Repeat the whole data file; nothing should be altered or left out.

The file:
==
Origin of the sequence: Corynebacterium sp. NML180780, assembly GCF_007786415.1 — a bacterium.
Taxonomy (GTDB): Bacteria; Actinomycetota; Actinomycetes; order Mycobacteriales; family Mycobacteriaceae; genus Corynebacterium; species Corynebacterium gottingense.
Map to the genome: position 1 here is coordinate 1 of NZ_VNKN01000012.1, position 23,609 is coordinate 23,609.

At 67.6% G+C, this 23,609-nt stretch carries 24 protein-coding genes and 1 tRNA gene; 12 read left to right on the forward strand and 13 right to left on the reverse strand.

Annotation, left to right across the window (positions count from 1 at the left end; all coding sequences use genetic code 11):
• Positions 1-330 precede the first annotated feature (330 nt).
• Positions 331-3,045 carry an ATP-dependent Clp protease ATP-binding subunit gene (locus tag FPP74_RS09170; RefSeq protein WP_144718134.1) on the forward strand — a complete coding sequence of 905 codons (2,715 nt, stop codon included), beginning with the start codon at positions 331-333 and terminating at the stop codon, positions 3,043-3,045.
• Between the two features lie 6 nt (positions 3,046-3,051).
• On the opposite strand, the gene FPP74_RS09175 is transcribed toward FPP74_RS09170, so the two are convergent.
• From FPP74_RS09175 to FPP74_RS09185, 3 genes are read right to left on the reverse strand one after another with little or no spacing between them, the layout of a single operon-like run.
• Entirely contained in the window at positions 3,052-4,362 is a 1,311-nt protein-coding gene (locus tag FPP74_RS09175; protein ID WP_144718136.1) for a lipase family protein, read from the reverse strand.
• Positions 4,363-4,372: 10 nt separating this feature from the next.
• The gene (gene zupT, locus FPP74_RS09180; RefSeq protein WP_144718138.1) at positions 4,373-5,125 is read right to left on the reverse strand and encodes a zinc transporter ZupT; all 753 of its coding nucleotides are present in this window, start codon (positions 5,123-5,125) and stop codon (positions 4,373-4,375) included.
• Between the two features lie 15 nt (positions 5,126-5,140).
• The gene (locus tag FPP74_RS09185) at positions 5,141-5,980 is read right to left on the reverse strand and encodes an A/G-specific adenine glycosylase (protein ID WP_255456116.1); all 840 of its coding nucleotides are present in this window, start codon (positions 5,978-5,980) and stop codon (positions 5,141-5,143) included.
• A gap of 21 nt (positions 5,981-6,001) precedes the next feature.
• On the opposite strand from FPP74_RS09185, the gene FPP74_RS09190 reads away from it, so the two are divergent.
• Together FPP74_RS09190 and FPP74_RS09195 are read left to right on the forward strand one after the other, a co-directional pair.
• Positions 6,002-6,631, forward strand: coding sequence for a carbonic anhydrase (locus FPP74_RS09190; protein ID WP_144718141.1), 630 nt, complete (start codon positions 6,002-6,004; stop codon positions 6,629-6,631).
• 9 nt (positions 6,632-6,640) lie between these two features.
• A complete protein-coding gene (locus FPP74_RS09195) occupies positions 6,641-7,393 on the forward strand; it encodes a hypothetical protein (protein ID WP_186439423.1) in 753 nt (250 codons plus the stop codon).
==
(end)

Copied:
Origin of the sequence: Corynebacterium sp. NML180780, assembly GCF_007786415.1 — a bacterium.
Taxonomy (GTDB): Bacteria; Actinomycetota; Actinomycetes; order Mycobacteriales; family Mycobacteriaceae; genus Corynebacterium; species Corynebacterium gottingense.
Map to the genome: position 1 here is coordinate 1 of NZ_VNKN01000012.1, position 23,609 is coordinate 23,609.

At 67.6% G+C, this 23,609-nt stretch carries 24 protein-coding genes and 1 tRNA gene; 12 read left to right on the forward strand and 13 right to left on the reverse strand.

Annotation, left to right across the window (positions count from 1 at the left end; all coding sequences use genetic code 11):
• Positions 1-330 precede the first annotated feature (330 nt).
• Positions 331-3,045 carry an ATP-dependent Clp protease ATP-binding subunit gene (locus tag FPP74_RS09170; RefSeq protein WP_144718134.1) on the forward strand — a complete coding sequence of 905 codons (2,715 nt, stop codon included), beginning with the start codon at positions 331-333 and terminating at the stop codon, positions 3,043-3,045.
• Between the two features lie 6 nt (positions 3,046-3,051).
• On the opposite strand, the gene FPP74_RS09175 is transcribed toward FPP74_RS09170, so the two are convergent.
• From FPP74_RS09175 to FPP74_RS09185, 3 genes are read right to left on the reverse strand one after another with little or no spacing between them, the layout of a single operon-like run.
• Entirely contained in the window at positions 3,052-4,362 is a 1,311-nt protein-coding gene (locus tag FPP74_RS09175; protein ID WP_144718136.1) for a lipase family protein, read from the reverse strand.
• Positions 4,363-4,372: 10 nt separating this feature from the next.
• The gene (gene zupT, locus FPP74_RS09180; RefSeq protein WP_144718138.1) at positions 4,373-5,125 is read right to left on the reverse strand and encodes a zinc transporter ZupT; all 753 of its coding nucleotides are present in this window, start codon (positions 5,123-5,125) and stop codon (positions 4,373-4,375) included.
• Between the two features lie 15 nt (positions 5,126-5,140).
• The gene (locus tag FPP74_RS09185) at positions 5,141-5,980 is read right to left on the reverse strand and encodes an A/G-specific adenine glycosylase (protein ID WP_255456116.1); all 840 of its coding nucleotides are present in this window, start codon (positions 5,978-5,980) and stop codon (positions 5,141-5,143) included.
• A gap of 21 nt (positions 5,981-6,001) precedes the next feature.
• On the opposite strand from FPP74_RS09185, the gene FPP74_RS09190 reads away from it, so the two are divergent.
• Together FPP74_RS09190 and FPP74_RS09195 are read left to right on the forward strand one after the other, a co-directional pair.
• Positions 6,002-6,631, forward strand: coding sequence for a carbonic anhydrase (locus FPP74_RS09190; protein ID WP_144718141.1), 630 nt, complete (start codon positions 6,002-6,004; stop codon positions 6,629-6,631).
• 9 nt (positions 6,632-6,640) lie between these two features.
• A complete protein-coding gene (locus FPP74_RS09195) occupies positions 6,641-7,393 on the forward strand; it encodes a hypothetical protein (protein ID WP_186439423.1) in 753 nt (250 codons plus the stop codon).